Oct. 29 (Bloomberg) -- Total SA, France’s largest oil company, said third-quarter profit rose 32 percent on higher production after new fields were started.
Profit excluding changes in inventories and the value of a stake in Sanofi-Aventis SA rose to 2.48 billion euros ($3.44 billion) from 1.87 billion euros a year earlier, the Paris-based company said today in a statement. That beat the 2.43 billion-euro average of 17 analysts surveyed by Bloomberg. Net income rose 47 percent to 2.83 billion euros.
Third quarter production rose 4.3 percent to 2.34 million barrels of oil equivalent a day compared with a year earlier, according to the statement.
The rise in profit and output “confirms the momentum,” Chief Executive Officer Christophe de Margerie said in the statement.
Total has reversed a slump in production that touched a nine-year low last year by starting fields in Nigeria, the Gulf of Mexico, Angola and Norway, as well as liquefied natural-gas projects in Yemen and Qatar. The Paris-based oil company expects production to be little changed next year because of a lull in new startups and has pledged to explore more aggressively in frontier regions to boost future output.
Total has forecast average production growth of 2 percent a year through 2014 and said it would increase exploration through 22 “promising prospects” to be drilled by the end of 2012.
The French oil company last week announced an agreement to buy a 60 percent stake in the Ivory Coast CI-100 deepwater exploration license from Yam’s Petroleum.
Total sanctioned investment in the Clov development off Angola and said final investment decisions could come for Ofon II and the Gladstone LNG venture this year. Engina in Nigeria could come at the start of 2011, while the company has also said it could sanction Sulige in China, Ichthys LNG in Australia, Shtokman in Russia and Ahnet in Algeria.
The French company has announced $6 billion in acquisitions since the start of the year and $4 billion in asset sales, according to a presentation last month.
In addition to buying a stake in Chesapeake Energy Corp.’s U.S. shale gas assets, Total has announced the acquisition of 20 percent of an LNG project fed by methane trapped in coal seams in Australia’s Queensland state and is completing the purchase of Canadian oil sands company UTS Energy Corp.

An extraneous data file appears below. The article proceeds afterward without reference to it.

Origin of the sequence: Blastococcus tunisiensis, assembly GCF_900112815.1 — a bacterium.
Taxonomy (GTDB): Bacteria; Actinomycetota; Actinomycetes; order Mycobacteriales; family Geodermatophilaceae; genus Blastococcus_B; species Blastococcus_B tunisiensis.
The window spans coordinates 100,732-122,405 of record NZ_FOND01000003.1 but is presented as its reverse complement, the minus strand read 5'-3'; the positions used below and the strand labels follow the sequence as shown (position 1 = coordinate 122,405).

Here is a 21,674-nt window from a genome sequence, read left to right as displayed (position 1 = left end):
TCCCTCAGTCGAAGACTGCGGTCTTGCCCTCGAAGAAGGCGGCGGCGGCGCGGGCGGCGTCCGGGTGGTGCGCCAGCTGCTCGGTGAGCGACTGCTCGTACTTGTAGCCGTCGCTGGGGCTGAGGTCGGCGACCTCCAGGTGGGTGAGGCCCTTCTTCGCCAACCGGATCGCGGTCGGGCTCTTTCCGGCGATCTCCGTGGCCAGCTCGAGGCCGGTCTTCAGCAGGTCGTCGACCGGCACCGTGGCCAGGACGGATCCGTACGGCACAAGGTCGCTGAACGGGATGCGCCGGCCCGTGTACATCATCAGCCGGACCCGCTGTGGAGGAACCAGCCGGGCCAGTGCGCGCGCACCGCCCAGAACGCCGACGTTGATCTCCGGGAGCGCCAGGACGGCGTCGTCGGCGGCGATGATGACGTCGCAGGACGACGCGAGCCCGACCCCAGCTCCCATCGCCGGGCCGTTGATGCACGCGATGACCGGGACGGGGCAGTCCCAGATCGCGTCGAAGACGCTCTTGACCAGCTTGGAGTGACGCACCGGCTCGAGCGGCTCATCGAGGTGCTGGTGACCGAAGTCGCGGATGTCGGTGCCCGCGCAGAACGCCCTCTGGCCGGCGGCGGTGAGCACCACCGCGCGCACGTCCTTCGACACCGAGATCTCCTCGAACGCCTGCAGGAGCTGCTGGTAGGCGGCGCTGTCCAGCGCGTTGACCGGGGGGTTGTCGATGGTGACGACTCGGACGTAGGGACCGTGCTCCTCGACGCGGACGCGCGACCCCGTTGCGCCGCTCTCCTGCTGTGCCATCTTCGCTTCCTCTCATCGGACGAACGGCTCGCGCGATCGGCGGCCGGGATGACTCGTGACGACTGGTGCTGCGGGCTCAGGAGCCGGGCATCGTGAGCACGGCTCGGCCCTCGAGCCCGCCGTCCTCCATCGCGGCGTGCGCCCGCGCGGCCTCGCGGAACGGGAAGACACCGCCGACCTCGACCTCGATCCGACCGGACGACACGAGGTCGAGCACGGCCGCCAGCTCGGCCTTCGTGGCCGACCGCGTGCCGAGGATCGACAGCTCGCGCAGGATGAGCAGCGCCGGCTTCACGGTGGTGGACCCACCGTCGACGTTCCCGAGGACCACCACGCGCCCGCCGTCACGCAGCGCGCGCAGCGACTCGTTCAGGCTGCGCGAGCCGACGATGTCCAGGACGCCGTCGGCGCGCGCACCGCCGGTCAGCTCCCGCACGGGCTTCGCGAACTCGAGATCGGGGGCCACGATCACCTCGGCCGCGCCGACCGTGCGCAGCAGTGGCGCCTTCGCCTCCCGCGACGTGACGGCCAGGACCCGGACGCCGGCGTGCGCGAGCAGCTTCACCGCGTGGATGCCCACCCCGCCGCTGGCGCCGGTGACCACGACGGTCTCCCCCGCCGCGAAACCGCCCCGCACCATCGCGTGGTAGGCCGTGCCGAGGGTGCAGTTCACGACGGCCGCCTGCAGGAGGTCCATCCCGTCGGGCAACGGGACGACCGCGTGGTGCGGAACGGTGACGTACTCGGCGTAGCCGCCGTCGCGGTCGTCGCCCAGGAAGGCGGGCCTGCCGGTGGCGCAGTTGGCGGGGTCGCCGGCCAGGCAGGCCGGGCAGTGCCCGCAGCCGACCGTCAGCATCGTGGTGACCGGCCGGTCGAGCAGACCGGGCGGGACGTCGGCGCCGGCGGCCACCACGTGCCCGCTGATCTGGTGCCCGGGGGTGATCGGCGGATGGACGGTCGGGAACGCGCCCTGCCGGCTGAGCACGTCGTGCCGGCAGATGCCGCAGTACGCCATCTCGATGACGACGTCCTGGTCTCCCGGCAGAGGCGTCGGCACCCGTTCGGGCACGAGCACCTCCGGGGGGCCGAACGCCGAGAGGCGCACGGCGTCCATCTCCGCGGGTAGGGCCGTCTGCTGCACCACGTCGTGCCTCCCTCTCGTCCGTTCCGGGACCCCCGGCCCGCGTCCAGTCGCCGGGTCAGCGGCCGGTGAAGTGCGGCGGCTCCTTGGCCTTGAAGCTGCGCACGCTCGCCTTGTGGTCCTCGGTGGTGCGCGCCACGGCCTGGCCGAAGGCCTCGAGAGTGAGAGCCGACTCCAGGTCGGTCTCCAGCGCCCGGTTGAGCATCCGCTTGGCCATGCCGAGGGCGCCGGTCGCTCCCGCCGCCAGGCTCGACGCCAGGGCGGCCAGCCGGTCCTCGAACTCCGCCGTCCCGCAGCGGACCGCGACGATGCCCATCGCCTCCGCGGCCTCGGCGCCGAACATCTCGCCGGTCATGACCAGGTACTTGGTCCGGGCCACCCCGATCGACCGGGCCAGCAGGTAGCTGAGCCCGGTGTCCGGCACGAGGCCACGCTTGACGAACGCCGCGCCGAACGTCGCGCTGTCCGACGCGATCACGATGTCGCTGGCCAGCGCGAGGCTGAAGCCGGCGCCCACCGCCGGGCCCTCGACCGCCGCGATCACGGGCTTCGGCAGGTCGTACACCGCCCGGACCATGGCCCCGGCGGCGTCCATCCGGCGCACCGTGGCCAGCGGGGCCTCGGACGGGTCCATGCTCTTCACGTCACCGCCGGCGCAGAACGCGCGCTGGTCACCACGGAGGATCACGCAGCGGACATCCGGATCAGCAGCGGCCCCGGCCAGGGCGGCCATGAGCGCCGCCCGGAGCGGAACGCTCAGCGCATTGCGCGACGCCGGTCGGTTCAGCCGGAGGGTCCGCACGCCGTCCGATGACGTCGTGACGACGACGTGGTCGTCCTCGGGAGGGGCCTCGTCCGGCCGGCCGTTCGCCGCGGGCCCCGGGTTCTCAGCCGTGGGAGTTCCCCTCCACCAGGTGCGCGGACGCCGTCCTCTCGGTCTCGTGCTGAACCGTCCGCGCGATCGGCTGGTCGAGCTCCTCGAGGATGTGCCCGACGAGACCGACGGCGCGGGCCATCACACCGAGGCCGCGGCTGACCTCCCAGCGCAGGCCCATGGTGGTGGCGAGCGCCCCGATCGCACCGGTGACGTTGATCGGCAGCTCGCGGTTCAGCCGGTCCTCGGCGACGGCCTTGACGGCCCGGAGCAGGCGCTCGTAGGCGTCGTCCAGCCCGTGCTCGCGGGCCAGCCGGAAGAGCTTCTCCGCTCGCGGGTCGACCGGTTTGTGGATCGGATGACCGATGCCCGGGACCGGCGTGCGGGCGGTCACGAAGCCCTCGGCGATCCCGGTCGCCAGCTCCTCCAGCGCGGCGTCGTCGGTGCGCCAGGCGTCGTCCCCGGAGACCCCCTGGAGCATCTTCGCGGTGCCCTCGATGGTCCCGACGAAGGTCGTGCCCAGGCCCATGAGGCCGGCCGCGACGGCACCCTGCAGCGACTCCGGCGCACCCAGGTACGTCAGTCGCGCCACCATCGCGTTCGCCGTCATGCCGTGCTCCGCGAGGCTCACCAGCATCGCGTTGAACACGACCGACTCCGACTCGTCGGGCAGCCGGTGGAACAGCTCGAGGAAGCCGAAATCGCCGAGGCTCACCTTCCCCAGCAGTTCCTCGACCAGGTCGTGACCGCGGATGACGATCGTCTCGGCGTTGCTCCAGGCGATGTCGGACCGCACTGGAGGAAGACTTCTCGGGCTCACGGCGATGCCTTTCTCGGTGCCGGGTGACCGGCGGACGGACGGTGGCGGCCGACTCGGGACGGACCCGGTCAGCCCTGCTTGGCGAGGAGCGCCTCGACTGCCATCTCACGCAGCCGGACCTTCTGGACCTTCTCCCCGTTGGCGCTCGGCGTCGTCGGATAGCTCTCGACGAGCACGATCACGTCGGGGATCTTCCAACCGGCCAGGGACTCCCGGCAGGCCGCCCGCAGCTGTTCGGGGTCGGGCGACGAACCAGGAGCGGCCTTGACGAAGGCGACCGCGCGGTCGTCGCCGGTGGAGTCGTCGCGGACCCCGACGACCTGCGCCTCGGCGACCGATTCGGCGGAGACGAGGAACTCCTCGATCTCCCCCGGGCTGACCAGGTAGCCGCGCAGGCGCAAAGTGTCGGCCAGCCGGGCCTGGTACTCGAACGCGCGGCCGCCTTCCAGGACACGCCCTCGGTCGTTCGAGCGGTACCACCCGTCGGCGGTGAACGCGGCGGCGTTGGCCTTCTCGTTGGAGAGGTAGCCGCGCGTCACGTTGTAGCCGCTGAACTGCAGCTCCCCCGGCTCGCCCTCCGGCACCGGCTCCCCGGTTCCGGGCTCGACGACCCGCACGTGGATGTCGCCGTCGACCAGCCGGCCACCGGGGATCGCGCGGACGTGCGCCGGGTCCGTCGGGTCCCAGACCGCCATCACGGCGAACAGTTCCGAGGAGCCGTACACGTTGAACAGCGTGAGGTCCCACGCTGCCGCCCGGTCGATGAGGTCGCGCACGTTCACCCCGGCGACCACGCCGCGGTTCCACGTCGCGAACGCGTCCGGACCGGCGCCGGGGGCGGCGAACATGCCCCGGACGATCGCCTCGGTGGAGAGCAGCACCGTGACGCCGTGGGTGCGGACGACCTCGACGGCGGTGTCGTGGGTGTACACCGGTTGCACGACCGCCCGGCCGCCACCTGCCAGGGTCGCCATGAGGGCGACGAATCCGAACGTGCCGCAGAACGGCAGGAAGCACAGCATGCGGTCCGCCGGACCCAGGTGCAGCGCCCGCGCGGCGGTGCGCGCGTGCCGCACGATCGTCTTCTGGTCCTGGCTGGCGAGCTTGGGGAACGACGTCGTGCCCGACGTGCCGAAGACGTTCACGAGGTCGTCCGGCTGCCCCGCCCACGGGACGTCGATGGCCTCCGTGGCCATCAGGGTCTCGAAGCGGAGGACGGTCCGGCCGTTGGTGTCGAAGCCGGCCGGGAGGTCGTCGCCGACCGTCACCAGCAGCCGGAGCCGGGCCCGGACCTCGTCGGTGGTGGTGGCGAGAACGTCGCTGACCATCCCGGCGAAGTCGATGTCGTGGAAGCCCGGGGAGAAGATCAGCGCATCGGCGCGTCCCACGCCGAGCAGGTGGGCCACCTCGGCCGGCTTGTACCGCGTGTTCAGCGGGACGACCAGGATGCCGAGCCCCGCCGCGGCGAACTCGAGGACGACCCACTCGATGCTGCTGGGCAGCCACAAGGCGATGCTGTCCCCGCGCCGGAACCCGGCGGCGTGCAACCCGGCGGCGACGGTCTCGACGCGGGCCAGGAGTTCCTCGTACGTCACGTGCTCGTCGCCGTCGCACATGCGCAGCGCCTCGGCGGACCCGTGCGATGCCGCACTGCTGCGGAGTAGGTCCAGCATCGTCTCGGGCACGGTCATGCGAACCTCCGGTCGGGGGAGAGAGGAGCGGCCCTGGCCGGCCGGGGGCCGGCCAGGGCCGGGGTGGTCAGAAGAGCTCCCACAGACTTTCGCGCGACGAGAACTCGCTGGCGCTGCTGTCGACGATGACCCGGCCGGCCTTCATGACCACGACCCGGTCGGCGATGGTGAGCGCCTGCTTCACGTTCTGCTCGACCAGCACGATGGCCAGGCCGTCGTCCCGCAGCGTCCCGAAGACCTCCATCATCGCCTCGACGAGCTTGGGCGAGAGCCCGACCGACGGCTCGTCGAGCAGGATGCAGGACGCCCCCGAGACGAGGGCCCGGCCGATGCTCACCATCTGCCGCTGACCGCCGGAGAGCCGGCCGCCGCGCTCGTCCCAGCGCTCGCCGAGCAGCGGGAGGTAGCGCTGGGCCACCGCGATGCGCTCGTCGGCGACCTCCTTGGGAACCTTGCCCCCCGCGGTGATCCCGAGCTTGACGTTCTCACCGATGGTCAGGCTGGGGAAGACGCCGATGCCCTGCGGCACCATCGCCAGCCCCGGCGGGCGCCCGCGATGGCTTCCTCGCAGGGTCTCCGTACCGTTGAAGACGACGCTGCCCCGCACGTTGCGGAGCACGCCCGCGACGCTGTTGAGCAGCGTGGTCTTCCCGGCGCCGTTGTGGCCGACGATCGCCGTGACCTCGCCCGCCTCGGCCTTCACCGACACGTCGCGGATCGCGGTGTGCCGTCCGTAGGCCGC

Oil futures averaged $76.21 a barrel in the quarter, a 12 percent increase from a year earlier, and natural-gas futures rose 23 percent.
Total has benefited from improved refining margins. Profit from turning crude into fuel rose to $16.40 a ton compared with $12 a ton a year ago, the company said earlier this month.
Total shut down all five of its active refineries in France due to a strike by oil workers this month over a government plan to overhaul the country’s pension system. The labor action was the second this year led by the CGT union, the biggest among refinery workers.
Total has plans to reduce its refining capacity by about one-fifth, or 500,000 barrels a day, between 2007 and 2011. About 85 percent of its 2.6 million-barrel-a-day capacity is in Western Europe.
The goal to sell its Lindsey refinery and U.K. marketing business is part of the restructuring that could also see development of downstream activities in countries where there is growth, de Margerie has said.
Total wants to reach an agreement to sell Lindsey by the end of the year, he said last month, adding that the oil company has received several offers for the 221,000 barrel-a-day oil-processing plant in northeast England.
Total also plans to dismantle its Flanders refinery near Dunkirk, France.
Royal Dutch Shell Plc, Europe’s largest oil company, yesterday posted earnings that beat analyst estimates for the third straight quarter while Exxon Mobil Corp. reported its largest third-quarter profit increase in six years as rising worldwide energy demand listed commodity prices.
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